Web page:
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Audit Watch

Clinicians and Managers agree that audit is both important and necessary. Nevertheless, it has proved extremely difficult to gather useful audit data which can be used to improve service.

The ideal audit system is where the data collection takes place automatically when the service is provided; a simple example is billing in the private sector. Where automatic data collection is not possible a system should gather simple but relevant data at minimal expense.

Experience has shown that data collected by clinicians tends to be incomplete. Clinicians would argue that it is the managers who want the information and it is they who should collect it. If managers are to do this job, then the facts that are collected must be obvious and unequivocal so that they do not require clinical skills to gather or interpret.

Flags

One way to do this is to identify flags which indicate automatically that the standard of care for a particular patients appears to have fallen below standards set by the hospital. Some flags can be general to any patient admitted to hospital, while others can be more specific to specialties or even procedures.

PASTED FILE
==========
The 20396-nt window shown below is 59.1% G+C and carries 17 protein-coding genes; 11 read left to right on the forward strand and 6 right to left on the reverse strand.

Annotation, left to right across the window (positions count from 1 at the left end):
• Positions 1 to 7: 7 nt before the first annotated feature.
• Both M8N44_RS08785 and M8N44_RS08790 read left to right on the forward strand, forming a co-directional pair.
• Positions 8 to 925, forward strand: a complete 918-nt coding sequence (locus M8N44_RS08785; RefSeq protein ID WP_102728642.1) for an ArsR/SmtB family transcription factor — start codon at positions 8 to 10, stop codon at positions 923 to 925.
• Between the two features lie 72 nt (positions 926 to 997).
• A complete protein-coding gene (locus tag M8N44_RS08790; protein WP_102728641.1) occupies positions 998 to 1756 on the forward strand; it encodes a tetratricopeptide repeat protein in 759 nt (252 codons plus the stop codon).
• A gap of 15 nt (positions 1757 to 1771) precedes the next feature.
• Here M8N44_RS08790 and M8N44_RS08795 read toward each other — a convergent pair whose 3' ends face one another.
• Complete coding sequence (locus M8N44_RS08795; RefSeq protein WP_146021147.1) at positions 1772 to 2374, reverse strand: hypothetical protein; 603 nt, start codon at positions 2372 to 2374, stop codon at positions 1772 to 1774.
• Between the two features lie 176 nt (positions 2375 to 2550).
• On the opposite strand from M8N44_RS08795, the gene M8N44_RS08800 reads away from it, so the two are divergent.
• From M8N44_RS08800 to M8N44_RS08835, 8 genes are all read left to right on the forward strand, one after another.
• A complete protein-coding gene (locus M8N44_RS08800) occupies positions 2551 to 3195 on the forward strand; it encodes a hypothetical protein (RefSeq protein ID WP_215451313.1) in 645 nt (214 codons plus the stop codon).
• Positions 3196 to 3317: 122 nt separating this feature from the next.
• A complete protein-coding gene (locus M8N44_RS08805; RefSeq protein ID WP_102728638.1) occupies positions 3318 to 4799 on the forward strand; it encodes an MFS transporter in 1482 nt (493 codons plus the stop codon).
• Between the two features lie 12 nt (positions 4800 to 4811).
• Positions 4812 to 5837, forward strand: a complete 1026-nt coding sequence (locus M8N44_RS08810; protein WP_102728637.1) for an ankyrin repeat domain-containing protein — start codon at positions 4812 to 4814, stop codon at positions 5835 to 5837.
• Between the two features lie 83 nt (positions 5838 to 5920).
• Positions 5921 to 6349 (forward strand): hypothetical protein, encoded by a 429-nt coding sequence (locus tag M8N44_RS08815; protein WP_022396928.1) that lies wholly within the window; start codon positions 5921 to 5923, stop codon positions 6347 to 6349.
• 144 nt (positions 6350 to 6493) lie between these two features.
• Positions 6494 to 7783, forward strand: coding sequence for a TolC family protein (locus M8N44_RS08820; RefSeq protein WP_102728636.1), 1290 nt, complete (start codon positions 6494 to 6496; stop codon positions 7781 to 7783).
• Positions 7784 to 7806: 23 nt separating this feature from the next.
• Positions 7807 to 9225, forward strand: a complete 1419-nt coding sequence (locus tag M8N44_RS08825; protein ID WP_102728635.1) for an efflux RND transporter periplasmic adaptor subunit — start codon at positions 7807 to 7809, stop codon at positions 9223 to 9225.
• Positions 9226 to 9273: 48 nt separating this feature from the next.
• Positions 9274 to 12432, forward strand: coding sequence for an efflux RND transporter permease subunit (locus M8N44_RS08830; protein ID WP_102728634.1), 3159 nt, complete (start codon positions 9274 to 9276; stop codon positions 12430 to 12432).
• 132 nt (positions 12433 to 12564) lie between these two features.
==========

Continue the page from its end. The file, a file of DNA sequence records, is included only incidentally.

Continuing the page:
Flags and quality

A patient who is treated in hospital without a flag episode could be used as a mark of good practice and the number of flag-free admissions used as a positive measure of quality in a hospital. Each time a flag is raised then an explanation for this should be found and action taken to prevent it happening again.

The flags presented in the figure relate to admissions for total hip replacement, although six could refer to any elective surgical admission. The key feature of each of the flags is that it is a piece of information which could be collected by a manager on a daily visit to each ward without needing any specialist expertise.

New Flags?

There must be other flags, both general and specific, which are clear, relevant to patient satisfaction and simple to collect. Bandolier would be delighted to receive and print suggestions.

Source: lecture notes on "Medicine for Managers - the Scale of the Demand for Total Joint Replacement" given by Mr Chris Bulstrode, Clinical Reader in Orthopaedic Surgery, John Radcliffe Hospital, Oxford.




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